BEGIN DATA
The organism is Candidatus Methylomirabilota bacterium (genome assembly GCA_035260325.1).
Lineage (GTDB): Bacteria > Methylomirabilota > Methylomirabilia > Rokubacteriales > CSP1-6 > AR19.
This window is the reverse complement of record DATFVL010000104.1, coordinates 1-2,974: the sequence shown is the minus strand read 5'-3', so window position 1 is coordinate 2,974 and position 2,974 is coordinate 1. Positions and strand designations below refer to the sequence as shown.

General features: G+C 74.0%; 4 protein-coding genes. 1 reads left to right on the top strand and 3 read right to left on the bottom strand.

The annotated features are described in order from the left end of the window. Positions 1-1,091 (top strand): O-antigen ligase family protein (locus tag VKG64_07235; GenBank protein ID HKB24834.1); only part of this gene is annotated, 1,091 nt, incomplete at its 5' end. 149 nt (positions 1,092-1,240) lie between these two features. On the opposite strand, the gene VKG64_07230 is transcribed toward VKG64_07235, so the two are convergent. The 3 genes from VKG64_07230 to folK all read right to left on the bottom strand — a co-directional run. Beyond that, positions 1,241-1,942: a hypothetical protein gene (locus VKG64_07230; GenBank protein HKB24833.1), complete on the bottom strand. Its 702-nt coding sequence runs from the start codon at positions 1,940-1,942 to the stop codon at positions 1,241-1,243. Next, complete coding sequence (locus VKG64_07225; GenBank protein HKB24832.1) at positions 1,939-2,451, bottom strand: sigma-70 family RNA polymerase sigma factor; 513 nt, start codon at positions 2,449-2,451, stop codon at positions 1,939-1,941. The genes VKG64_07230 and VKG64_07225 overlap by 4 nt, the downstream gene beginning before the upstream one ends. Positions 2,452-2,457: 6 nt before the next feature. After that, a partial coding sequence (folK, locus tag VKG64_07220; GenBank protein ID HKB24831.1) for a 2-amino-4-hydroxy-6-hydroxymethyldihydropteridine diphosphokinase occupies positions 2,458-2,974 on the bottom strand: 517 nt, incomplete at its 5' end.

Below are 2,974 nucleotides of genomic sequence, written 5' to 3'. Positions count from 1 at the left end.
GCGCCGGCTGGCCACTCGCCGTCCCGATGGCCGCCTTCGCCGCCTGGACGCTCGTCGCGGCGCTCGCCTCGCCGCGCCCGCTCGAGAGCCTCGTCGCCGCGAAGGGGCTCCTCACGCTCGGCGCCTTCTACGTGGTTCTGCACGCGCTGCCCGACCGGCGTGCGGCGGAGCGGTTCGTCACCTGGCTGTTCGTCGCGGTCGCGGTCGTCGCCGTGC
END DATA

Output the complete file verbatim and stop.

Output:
The organism is Candidatus Methylomirabilota bacterium (genome assembly GCA_035260325.1).
Lineage (GTDB): Bacteria > Methylomirabilota > Methylomirabilia > Rokubacteriales > CSP1-6 > AR19.
This window is the reverse complement of record DATFVL010000104.1, coordinates 1-2,974: the sequence shown is the minus strand read 5'-3', so window position 1 is coordinate 2,974 and position 2,974 is coordinate 1. Positions and strand designations below refer to the sequence as shown.

General features: G+C 74.0%; 4 protein-coding genes. 1 reads left to right on the top strand and 3 read right to left on the bottom strand.

The annotated features are described in order from the left end of the window. Positions 1-1,091 (top strand): O-antigen ligase family protein (locus tag VKG64_07235; GenBank protein ID HKB24834.1); only part of this gene is annotated, 1,091 nt, incomplete at its 5' end. 149 nt (positions 1,092-1,240) lie between these two features. On the opposite strand, the gene VKG64_07230 is transcribed toward VKG64_07235, so the two are convergent. The 3 genes from VKG64_07230 to folK all read right to left on the bottom strand — a co-directional run. Beyond that, positions 1,241-1,942: a hypothetical protein gene (locus VKG64_07230; GenBank protein HKB24833.1), complete on the bottom strand. Its 702-nt coding sequence runs from the start codon at positions 1,940-1,942 to the stop codon at positions 1,241-1,243. Next, complete coding sequence (locus VKG64_07225; GenBank protein HKB24832.1) at positions 1,939-2,451, bottom strand: sigma-70 family RNA polymerase sigma factor; 513 nt, start codon at positions 2,449-2,451, stop codon at positions 1,939-1,941. The genes VKG64_07230 and VKG64_07225 overlap by 4 nt, the downstream gene beginning before the upstream one ends. Positions 2,452-2,457: 6 nt before the next feature. After that, a partial coding sequence (folK, locus tag VKG64_07220; GenBank protein ID HKB24831.1) for a 2-amino-4-hydroxy-6-hydroxymethyldihydropteridine diphosphokinase occupies positions 2,458-2,974 on the bottom strand: 517 nt, incomplete at its 5' end.

Below are 2,974 nucleotides of genomic sequence, written 5' to 3'. Positions count from 1 at the left end.
GCGCCGGCTGGCCACTCGCCGTCCCGATGGCCGCCTTCGCCGCCTGGACGCTCGTCGCGGCGCTCGCCTCGCCGCGCCCGCTCGAGAGCCTCGTCGCCGCGAAGGGGCTCCTCACGCTCGGCGCCTTCTACGTGGTTCTGCACGCGCTGCCCGACCGGCGTGCGGCGGAGCGGTTCGTCACCTGGCTGTTCGTCGCGGTCGCGGTCGTCGCCGTGC